Next time, threaded rod.
Ya, you’ll figure out better ways to do things as you go. I was actually wondering if you had a way to half those pieces of rectangle tubing? Light may run a couple degrees warmer, but you could cut weight in half and double the amount of material for sinks you have.
I’ll have to think about that. How to do it safely with the tools I have.
A lot of the heat will just run through the aluminum sides up to the top, where it will do some radiation and some convection. But without airflow, the inside is not going to lose much heat. The air will just heat up quickly to the heat sink temperature and then no more heat transfer occurs. Cutting them in half would get rid of that dead space and half the weight, with no difference in heat going out of the heat sink.
You could put some fins in the tubing and run some air through it, but it seems like it is working fine as is.
For sure, just a thought to make life a little easier. Do you know if you have one of those community type fab shops in your area? Where you pay a small fee per month to use their equipment.
Unfortunately no shops around. However, I may relieve the next one with a bunch of vent holes which should help.
Ahh, bummer! It was just a thought. I’m sure you’ll come up with something good anyway.
Maybe you can go to big box store Lowe’s or Home Depot and get you a few metal drill bits and plug in your drills or pick up your cordless drill and have a session or two while drilling holes. That self gratification you would get out of it would be out of this world. Your setup looks very professional right now and if you could find the way to get holes in it or in the next one. I might have to send you a customer or two.
So far I’ve found someone claim that four 1120mm strips at 1050ma measured ppf 478 umols/sec. If we put value into that (hard to do, I know) since it’s a photon flux measurement, we should be able to make a linear conversion. We’ll call it 120 umols per 1120mm strip, or 60 umols per 560mm strip. 10 560mm strips= 600 umols/sec for 10 560mm strips seems high. Higher than I expected. 260 led watts of qb is Ppf of 627. The Samsung diode is about 5% better at that current I think. So ppf for the strips probably a smidge under 600 umols/sec.
What doesn’t come into play, is that the hlg-300 uses zero transfer material to the sink, and is just an aluminum plate as well. So @Myfriendis410 may get a little bump there. Either way, he’s in the neighborhood of a $600 light for $140 worth of leds and drivers. Considering he recycled some aluminum, I bet $200 for complete build? And he should have enough transfer tape, wire, and connectors to build several more.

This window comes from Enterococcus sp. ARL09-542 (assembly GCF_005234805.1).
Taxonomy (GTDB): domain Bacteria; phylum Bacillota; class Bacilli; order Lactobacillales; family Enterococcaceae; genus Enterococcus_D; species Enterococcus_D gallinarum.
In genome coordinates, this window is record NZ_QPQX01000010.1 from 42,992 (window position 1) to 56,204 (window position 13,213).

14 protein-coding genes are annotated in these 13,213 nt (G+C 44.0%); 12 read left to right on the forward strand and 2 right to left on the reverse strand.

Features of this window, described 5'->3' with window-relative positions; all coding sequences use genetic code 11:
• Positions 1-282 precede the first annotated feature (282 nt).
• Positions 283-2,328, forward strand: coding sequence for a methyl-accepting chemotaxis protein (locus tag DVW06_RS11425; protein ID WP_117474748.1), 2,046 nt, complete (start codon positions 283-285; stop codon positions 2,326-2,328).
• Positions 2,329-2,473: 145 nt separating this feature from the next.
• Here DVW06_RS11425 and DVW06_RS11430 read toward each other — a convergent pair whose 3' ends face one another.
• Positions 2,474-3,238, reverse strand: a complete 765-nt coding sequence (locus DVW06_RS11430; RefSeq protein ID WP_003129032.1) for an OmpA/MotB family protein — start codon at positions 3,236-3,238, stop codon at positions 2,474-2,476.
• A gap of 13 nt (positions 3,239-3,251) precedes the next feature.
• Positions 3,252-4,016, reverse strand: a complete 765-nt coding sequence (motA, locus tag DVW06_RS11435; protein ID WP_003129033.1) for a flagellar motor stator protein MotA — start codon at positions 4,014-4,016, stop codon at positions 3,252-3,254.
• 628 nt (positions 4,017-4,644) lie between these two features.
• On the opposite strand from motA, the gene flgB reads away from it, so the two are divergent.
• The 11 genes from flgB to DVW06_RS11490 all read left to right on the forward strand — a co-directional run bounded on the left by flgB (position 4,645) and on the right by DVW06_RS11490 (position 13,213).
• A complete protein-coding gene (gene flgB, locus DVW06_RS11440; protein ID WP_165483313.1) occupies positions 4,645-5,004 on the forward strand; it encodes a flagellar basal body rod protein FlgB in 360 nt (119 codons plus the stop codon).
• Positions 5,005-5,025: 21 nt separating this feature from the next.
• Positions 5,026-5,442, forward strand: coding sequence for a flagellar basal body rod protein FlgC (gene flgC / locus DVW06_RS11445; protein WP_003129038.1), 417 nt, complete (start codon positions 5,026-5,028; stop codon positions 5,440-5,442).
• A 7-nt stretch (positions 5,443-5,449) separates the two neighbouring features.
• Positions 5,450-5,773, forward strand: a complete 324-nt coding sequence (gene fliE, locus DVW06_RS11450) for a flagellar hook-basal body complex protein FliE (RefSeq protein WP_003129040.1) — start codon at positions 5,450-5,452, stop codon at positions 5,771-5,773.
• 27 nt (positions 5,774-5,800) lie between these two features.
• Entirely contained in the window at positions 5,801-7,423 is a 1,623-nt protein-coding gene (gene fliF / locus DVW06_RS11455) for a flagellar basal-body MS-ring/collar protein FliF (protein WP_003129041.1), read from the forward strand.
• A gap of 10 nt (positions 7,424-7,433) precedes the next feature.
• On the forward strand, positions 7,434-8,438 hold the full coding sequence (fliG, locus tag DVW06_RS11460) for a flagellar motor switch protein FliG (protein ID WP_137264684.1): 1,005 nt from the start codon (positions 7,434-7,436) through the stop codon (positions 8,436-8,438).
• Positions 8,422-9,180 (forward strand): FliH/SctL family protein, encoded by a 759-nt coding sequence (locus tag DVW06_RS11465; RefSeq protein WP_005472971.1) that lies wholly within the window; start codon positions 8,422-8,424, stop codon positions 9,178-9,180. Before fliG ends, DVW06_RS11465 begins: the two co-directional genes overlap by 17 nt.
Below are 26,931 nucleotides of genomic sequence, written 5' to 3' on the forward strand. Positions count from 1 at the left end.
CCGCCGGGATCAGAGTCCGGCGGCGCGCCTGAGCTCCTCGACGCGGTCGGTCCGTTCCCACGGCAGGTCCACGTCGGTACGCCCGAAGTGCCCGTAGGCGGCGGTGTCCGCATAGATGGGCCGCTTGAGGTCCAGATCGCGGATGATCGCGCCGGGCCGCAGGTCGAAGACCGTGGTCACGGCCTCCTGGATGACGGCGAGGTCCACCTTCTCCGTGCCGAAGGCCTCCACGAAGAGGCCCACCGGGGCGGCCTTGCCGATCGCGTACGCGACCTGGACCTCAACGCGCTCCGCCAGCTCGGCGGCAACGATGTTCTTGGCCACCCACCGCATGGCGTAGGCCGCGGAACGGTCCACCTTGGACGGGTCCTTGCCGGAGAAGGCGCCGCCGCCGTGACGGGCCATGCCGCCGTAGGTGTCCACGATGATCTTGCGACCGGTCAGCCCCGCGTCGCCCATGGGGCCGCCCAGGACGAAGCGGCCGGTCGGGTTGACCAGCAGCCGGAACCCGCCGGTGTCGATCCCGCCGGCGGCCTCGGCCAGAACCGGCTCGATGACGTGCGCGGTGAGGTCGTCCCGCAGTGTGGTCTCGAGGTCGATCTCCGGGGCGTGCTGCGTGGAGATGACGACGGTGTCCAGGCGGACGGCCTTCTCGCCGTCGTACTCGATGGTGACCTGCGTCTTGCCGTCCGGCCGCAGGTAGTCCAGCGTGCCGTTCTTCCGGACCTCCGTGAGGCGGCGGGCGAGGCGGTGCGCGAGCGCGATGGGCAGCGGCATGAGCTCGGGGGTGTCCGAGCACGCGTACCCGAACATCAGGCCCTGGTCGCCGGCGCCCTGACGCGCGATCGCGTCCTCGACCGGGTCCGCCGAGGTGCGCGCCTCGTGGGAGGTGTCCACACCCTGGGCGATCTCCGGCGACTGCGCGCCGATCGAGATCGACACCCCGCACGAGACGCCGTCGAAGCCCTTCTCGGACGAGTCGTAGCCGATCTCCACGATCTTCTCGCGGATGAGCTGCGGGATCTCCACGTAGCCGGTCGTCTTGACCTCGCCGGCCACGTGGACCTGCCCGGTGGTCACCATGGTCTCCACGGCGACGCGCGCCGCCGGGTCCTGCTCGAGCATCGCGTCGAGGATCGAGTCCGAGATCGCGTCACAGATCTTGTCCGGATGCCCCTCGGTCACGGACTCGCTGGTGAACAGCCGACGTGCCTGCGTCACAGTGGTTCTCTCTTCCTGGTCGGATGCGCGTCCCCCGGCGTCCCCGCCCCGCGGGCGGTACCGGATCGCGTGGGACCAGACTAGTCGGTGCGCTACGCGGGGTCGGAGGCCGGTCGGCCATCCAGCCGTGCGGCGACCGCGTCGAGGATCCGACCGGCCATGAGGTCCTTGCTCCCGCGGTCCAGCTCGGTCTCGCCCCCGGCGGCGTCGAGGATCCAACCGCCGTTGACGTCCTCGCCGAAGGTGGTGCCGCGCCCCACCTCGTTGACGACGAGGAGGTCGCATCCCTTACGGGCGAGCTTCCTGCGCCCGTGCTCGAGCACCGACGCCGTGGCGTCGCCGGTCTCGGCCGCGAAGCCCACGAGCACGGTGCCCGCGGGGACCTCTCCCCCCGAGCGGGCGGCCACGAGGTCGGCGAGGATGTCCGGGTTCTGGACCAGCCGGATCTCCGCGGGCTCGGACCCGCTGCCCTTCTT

It is a really efficient build. I wish I could see the intensity and penetration too. @Myfriendis410 did an awesome job.
For sure! They’re capable, just slightly different plan of attack than cobs. You’d run them a lot closer than cobs to get penetration. Which is easier to do since the diode density isn’t as tight. 6 in one, half dozen in the other ya know.
You’re right that the cost all up was around $200 using my own heatsink material. I’ve got enough parts to build a bunch more lights. Incidental stuff like paint, screw eyes, power cord etc.
@Daddy thank you for your kind words. I used to be a hands on mechanical engineer in another life and enjoy working with my hands. The next 2 fixtures will be much better.
In retrospect, some 1/8”x2” 6061 bar stock would do, for anyone wanting to do something similar. I want to say 4’ lengths available locally for around $12 or so. Online metals probably cheaper after shipping. But an extra $30ish or so, still puts someone starting from scratch at or under $1 per watt.
The temperature on the face is 101°F and the top at 97° on the heatsink with the driver. I mounted it on the end one with 3 strips. Next time I’ll move it to one with 2 strips. The center one is at 87° as a comparison.
You’ll be plenty good there!
If you could drill some holes on the bottom as well as the top, not aligned, then you could get a lot of air flowing through the heat sink by convection. They would be even cooler.
My thermal safety switch works: I was feeding the plants and accidentally unplugged the exhaust fan that pulls air through the heat sinks. After just about 10 minutes it shut down the COBs. In troubleshooting, I touched the heat sink and sure enough it was quite hot. Not hot enough to burn me, but it usually runs about 95 F, so I knew right away. My big fan was unplugged. Plugged it back in and about five minutes later it had cooled the heat sinks down enough to turn back on.
Love the “turn back on” behavior. If the fan breaks down while I am asleep, it will keep on turning the lights on for a few minutes until it gets hot, then turn them off until it cools, all night long. Keep them from thinking they should flower.
That’s cool! Could never do that with hid, need to guarantee cool down time before firing bulb again. Granted, you’re not really worried sink temps either.
@Myfriendis410 just realized arrow has full compliment of gen 2 eb strips. Price is higher than everywhere else though, probably the reason they’re still in stock lol. It looked like they discounted quantities of 10 or more. Even after discount looks like about $25 more for 10 of the gen 2.
The increase in the newer strip is about 20 lumens per watt. They have a little lower forward voltage too, so could maybe squeeze an extra strip on that driver. Not sure it’s worth the extra money, but I thought I would pass the info along anyway.